The Mutual Assistance and Solidarity Clauses

Legal and Political Challenges of an Integrated EU Security System

by Antonio-Maria Martino (Author)
©2014 Thesis 129 Pages


The Mutual Assistance and Solidarity Clauses is the first comprehensive comparative analysis of two major innovations introduced by the Lisbon Treaty. Antonio-Maria Martino’s study focuses on the origins, scope, interpretation and technical aspects of both clauses, with a particular focus on the Solidarity Clause. He highlights the overlap between both provisions and the wide range of competences theoretically conferred upon the Union by the Solidarity Clause. The author also presents a critical outline of the negotiations with regard to the new Joint Proposal on the implementation of the Solidarity Clause by the Union, which will set out the framework for EU action in the event of a solidarity case.

Table Of Contents

  • Cover
  • Title
  • Copyright
  • About the author(s)/editor(s)
  • About the book
  • This eBook can be cited
  • Preface
  • The Mutual Assistance and Solidarity Clauses
  • Table of Contents
  • Summary
  • I. Introduction
  • II. Genesis
  • II.a. Working Group VIII ‘Defence’ of the European Convention
  • II.b. Provisions in the Constitution for Europe
  • II.b.i. The Mutual Assistance Clause
  • II.b.ii. The Solidarity Clause
  • II.c. European Council conclusions 2004
  • III. Models of the Mutual Assistance Clause
  • III.a. Article V Western European Union
  • III.b. Article 5 NATO Treaty
  • IV. Definition and Scope of the Mutual Assistance Clause
  • IV.a. Definition
  • IV.b. Territorial Scope
  • IV.c. Instruments
  • IV.d. Status of Neutral and Non-Aligned Member States
  • IV.e. Legal Status of the Mutual Assistance Clause
  • V. Definition and Scope of the Solidarity Clause
  • V.a. Definition
  • V.a.i. Article 222(1) TFEU
  • V.a.i.a. Terrorist Attack
  • V.a.i.b. Terrorist Threat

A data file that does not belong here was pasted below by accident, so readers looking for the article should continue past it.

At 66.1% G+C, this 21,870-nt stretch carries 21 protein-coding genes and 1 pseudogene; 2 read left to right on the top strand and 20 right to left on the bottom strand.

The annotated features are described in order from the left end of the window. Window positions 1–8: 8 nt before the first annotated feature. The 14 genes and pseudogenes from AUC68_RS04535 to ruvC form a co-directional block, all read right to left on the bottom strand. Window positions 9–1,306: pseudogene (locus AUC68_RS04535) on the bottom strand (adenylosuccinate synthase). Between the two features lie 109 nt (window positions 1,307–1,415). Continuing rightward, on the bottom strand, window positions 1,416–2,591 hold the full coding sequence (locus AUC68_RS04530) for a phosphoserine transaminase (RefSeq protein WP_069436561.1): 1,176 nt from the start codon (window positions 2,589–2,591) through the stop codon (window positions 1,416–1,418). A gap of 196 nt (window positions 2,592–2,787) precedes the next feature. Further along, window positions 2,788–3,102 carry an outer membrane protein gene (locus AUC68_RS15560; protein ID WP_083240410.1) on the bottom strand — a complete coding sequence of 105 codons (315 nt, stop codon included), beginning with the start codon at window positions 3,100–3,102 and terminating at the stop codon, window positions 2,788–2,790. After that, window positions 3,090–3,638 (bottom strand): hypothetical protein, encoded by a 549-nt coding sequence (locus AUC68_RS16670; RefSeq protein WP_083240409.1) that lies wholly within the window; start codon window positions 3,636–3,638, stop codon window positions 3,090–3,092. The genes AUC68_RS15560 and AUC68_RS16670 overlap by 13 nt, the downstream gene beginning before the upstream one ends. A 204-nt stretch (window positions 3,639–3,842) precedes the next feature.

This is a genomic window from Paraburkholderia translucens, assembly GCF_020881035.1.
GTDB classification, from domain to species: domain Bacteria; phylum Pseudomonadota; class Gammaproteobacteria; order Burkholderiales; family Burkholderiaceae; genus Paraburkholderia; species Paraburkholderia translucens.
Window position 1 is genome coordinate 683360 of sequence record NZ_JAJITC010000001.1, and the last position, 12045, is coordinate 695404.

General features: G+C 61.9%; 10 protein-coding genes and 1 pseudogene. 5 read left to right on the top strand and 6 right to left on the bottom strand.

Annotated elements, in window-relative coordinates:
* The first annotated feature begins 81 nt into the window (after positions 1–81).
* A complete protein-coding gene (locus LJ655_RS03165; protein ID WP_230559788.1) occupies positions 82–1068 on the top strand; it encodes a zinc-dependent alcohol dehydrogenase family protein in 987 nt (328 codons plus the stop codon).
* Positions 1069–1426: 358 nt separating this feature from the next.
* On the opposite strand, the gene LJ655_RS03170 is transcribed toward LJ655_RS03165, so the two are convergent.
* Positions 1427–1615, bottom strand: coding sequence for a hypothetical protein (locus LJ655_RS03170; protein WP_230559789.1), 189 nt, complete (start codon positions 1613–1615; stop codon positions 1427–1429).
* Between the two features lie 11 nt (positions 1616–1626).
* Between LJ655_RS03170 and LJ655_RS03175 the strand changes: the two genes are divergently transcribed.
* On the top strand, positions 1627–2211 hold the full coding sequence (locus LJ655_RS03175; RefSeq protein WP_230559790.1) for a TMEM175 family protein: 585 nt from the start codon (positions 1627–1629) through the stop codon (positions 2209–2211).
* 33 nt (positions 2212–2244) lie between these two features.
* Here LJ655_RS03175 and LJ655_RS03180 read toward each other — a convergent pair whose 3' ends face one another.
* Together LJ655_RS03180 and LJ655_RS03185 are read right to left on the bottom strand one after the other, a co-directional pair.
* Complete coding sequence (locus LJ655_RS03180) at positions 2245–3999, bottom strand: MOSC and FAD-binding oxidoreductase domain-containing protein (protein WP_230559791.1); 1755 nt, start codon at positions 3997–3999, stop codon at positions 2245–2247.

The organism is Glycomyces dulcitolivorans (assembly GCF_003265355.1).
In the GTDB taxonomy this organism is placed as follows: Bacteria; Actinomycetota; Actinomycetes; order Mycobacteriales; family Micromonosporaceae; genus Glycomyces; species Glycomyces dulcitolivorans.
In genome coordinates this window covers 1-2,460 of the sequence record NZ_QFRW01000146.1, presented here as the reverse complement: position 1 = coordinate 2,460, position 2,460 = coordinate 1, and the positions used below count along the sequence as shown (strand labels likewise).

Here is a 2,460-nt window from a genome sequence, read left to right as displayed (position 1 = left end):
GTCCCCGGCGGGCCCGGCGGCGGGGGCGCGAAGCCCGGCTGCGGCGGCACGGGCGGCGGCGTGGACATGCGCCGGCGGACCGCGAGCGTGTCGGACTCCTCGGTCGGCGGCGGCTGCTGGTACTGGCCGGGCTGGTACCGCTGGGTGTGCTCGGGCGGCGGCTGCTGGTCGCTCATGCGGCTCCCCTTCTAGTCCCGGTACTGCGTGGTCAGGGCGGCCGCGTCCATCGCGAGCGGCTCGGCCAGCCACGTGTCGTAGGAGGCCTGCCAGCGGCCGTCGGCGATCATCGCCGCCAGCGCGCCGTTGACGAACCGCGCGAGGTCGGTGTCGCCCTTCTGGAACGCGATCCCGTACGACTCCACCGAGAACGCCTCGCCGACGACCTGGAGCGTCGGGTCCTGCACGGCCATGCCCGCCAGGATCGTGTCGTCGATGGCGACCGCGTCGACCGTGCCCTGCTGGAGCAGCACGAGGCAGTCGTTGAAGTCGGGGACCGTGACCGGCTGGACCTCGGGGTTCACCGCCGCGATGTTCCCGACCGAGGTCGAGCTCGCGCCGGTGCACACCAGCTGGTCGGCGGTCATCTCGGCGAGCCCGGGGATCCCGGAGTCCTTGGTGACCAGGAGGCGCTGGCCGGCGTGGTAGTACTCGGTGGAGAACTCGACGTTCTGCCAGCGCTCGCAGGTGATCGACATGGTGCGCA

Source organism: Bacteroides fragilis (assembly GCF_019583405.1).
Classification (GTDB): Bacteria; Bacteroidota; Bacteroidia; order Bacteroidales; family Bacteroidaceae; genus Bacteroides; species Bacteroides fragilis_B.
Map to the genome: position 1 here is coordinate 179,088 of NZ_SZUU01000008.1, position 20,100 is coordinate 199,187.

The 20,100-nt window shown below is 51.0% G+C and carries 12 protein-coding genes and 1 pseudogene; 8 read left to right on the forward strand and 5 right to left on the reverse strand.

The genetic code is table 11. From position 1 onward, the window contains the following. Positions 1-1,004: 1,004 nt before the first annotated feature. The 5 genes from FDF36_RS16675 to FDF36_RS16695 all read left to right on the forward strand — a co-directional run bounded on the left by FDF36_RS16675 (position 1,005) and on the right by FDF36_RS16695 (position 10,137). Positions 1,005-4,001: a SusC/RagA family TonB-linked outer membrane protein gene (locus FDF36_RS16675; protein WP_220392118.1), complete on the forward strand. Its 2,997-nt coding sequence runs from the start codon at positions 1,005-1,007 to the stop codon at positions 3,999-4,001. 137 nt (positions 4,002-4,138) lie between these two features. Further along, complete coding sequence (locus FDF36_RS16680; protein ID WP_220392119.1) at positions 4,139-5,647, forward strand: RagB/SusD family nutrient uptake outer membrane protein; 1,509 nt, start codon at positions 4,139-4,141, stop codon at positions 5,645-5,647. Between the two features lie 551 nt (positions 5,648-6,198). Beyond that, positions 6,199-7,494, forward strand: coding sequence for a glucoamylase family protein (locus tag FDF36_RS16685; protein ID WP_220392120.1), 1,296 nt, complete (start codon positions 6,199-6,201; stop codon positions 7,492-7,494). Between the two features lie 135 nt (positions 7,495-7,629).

• V.a.i.c. Natural Disaster
  • V.a.i.d. Man-Made Disaster
  • V.a.i.e. Forms of Assistance
  • V.a.i.f. Democratic Institutions and the Civilian Population
  • V.a.i.g. Political Authorities
  • V.a.ii. Article 222(2) TFEU
  • V.a.iii. Article 222(3) TFEU
  • V.a.iv. Article 222(4) TFEU
  • V.b. Instruments of the Union.
  • V.c. Legal Status of the Solidarity Clause
  • VI. Joint Proposal on the Implementation by the Union of the Solidarity Clause
  • VI.a. Content
  • VI.b. Recent Developments
  • VII. Relation between Article 42(7) TEU and Article 222 TFEU
  • VIII. Relation to Other Provisions in the Treaties
  • VIII.a. Relation to Article 122 TFEU
  • VIII.b. Relation to Article 196 TFEU
  • VIII.c. Relation to Article 214 TFEU
  • VIII.d. Relation to Articles 346–347 TFEU
  • IX. Concluding Remarks
  • X. Bibliography

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The ‘Mutual Assistance Clause’ (Article 42(7) TEU)1 and the ‘Solidarity Clause’ (Article 222 TFEU) were formally introduced by the Lisbon Treaty2. Whereas the Mutual Assistance Clause has models such as the NATO Treaty3 and the modified Brussels Treaty of 19544, which established the Western European Union (WEU), the Solidarity Clause is a ‘genuine’ innovation of the European Union. Although the overall aim – assistance to a Member State affected by an extraordinary situation – is the same and the principle of solidarity underpins both provisions, there are legal differences and also possible overlaps between the two Clauses.

According to Article 5 NATO Treaty, an armed attack against one of the signatories is to be considered an attack against them all. Therefore, in line with Article 51 of the UN Charter, such an attack would give rise to the right to self-defence for all NATO Member States. Furthermore, Article V WEU states that the signatories are to support the attacked State with all the military and other aid and assistance in their power. The Mutual Assistance Clause in Article 42(7) TEU applies in cases of armed aggression by a third State and is notable for its brevity, simplicity and vagueness. With regard to its legal setting, the Mutual Assistance Clause is not the object of a separate article itself but is covered by Article 42 TEU. The Clause does not include any reference to implementing procedures or to operational mechanisms, nor does it give any role to EU institutions.